Take the 2-minute tour ×
Christianity Stack Exchange is a question and answer site for committed Christians, experts in Christianity and those interested in learning more. It's 100% free, no registration required.

This question already has an answer here:

According to the doctrine of the Trinity, Jesus is God. He thus is entitled to be described by the various attributes of God, such as omniscience. However, the following passage raises a tough question regarding this, because Jesus plainly refers to knowledge that he does not have:

Matthew 24:36 (NASB)

36  “But of that day and hour no one knows, not even the angels of heaven, nor the Son, but the Father alone.

Another issue is raised by the following passage, where we are told that Jesus gained wisdom as a child, which indicates that he was not omniscient, at least in his childhood incarnation:

Luke 2:52 (NASB)

52  And Jesus kept increasing in wisdom and stature, and in favor with God and men.

How can Jesus's God nature, and specifically his omniscience be understood in light of these passages? My initial inclination is that in becoming human, he temporarily emptied himself of the independent use of his power (Philippians 2:6-7), but I wonder if there is more to it.

Answers should assume that Jesus is God.

share|improve this question
    
Related: How can the Son not know what the Father knows? –  Ryan Frame Jun 15 '13 at 11:59
    
Ah, why are you saying Answers should make a wrong assumption, on earth Jesus was man as well as God. –  Chibueze Opata Jun 15 '13 at 15:45
    
And his omniscience was through God the Father –  Chibueze Opata Jun 15 '13 at 15:45
    
@ChibuezeOpata, since this site covers a wide variety of Christian traditions (who may have vastly different answers to a given question), it is typical to scope a question to be directed to a certain subset of Christianity. This question is directed at Christians who believe in the Trinity, and specifically that Jesus is God. –  Eric Jun 15 '13 at 20:06
    
I believe in the Trinity, and the Trinity doesn't claim that Jesus was only just God - else, the whole point of His coming would be useless. –  Chibueze Opata Jun 16 '13 at 18:54
add comment

marked as duplicate by David Stratton, Thomas Shields, Narnian, wax eagle Jun 17 '13 at 18:38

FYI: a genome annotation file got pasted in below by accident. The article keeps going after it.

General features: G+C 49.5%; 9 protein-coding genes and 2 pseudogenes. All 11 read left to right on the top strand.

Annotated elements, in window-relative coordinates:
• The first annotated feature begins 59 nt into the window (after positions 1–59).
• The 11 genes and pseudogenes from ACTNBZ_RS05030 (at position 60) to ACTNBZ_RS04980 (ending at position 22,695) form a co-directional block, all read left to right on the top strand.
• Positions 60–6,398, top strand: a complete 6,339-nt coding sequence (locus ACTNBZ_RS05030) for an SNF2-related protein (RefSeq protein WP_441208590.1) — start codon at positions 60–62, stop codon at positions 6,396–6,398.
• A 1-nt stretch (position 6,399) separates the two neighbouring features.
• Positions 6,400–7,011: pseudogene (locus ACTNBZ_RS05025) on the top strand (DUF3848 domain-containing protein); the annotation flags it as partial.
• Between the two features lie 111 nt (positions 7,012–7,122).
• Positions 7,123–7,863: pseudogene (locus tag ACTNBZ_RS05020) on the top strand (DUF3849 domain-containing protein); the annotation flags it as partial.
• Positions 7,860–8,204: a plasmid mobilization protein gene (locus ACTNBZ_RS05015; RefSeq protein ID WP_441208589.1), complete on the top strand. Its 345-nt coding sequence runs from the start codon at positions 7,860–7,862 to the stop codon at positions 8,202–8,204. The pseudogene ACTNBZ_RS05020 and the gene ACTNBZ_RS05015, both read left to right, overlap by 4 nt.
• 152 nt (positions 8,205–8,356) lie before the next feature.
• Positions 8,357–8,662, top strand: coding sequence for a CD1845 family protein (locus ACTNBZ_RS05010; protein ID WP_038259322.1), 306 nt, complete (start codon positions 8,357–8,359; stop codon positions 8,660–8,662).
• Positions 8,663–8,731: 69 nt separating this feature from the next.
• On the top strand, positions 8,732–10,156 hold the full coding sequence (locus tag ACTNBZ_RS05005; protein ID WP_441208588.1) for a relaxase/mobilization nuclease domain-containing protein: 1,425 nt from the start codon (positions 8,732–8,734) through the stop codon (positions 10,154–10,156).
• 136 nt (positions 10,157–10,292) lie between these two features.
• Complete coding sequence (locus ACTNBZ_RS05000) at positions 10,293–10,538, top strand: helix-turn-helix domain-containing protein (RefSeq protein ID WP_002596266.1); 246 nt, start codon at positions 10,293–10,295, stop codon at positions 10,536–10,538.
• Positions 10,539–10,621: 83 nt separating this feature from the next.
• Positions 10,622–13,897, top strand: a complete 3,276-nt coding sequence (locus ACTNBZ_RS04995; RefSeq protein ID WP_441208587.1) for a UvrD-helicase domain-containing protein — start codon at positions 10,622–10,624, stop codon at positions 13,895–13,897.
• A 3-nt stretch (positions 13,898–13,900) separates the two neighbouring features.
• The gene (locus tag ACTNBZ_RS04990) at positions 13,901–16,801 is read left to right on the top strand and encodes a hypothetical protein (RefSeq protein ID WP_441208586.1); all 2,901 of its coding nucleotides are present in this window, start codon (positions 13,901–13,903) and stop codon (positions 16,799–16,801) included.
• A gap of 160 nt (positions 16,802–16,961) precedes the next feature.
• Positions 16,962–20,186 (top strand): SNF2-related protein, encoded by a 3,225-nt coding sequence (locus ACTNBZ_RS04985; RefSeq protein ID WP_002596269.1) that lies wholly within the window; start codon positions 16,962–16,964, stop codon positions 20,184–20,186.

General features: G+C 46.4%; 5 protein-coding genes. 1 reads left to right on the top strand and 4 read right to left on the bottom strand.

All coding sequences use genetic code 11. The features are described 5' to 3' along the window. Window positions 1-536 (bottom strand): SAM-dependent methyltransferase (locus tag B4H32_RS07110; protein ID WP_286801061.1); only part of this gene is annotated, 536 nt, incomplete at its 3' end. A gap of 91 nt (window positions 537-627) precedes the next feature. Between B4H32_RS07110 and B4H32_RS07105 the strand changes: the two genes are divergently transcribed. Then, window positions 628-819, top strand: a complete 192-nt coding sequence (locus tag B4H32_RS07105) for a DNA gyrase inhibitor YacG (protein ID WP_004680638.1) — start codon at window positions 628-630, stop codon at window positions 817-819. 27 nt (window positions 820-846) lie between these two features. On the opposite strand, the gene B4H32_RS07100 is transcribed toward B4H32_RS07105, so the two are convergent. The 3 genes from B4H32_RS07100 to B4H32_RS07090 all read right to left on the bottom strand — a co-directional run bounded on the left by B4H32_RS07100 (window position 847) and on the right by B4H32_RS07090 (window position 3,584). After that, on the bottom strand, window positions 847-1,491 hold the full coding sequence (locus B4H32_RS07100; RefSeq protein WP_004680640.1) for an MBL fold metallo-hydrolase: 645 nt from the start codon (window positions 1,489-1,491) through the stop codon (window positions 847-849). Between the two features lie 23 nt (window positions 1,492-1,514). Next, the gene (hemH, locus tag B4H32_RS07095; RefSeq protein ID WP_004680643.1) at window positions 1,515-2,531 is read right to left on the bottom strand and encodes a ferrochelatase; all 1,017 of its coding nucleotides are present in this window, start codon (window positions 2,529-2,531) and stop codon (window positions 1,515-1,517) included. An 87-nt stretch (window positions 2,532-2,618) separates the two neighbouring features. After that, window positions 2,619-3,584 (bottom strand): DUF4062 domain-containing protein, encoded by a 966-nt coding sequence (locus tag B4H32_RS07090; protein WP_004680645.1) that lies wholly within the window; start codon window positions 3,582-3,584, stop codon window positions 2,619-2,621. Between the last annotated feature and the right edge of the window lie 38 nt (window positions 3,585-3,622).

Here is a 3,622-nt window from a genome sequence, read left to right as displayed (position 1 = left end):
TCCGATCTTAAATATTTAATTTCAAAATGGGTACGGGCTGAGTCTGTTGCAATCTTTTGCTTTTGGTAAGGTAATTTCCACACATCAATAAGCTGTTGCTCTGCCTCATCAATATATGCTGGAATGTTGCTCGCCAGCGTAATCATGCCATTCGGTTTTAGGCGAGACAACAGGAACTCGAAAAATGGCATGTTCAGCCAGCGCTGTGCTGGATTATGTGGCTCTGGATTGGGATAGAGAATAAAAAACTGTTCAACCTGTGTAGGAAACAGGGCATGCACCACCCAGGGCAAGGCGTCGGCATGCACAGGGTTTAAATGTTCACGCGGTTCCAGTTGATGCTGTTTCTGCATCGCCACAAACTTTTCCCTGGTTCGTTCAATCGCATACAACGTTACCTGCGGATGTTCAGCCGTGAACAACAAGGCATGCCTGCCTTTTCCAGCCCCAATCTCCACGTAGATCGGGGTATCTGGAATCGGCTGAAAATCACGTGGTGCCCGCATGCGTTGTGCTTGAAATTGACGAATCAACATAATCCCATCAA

This question has been asked before and already has an answer. If those answers do not fully address your question, please ask a new question.

2 Answers

up vote 5 down vote accepted

The theological term for what you are describing is called Kenosis- from "an emptying." As you suggest, Philippians 2, in which the Scripture says that "though He was God, he thought equality with God was not something to be grasped," so he emptied himself and became obedient unto death, even the death on a Cross.

That God himself would choose to empty himself of the privileges of divinity is both a mystery (in that the mechanics and even motivation could be some what obscured) and a reminder of how much God loved us.

John 1 says that he chose to dwell among us - Exodus 33 says that man cannot see God and live. In order to reconcile these two facts, some accommodation necessarily had to be made.

Likewise, the true fullness of the glory of God is something that is simply so awesome, that had he not emptied himself, we would have necessarily been overhwhelmed. Like Henry IV who famously dressed up us a commoner so that he could go out and speak with his men as one of his men, so too did God necessarily become like men in order to be with men.

For this reason, Jesus' human nature was thus the dress in which his fully Divine nature was "pleased to dwell." He gave up the powers of God in order to be with us.

share|improve this answer
    
A mystery indeed, for we have never ourselves experienced a God/man union; we have always been flesh, and single (as opposed to a tri-unity of persons). Phil. 2 gives us the closes answer, and even that we can't comprehend with our experience. –  Steve Jun 15 '13 at 16:44
    
I thought this question might have @AffableGeek written all over it :) Great answer. –  Eric Jun 15 '13 at 20:07
add comment

Not sure why we insist that each of the persons of the trinity must incorporate the three omni (omniscience, omnipresence and omnipotence). Jesus is the eternal Son. Further Jesus claimed His work was dependent upon the omniscient will of God the Father (John 5:19, 5:30). Jesus however is credited with Creation (Colossians 1:16) thus He is omnipotent. The Holy Spirit is omnipresent. Clearly because they are a Tri-unity attributes are shared.

share|improve this answer
add comment

Not the answer you're looking for? Browse other questions tagged or ask your own question.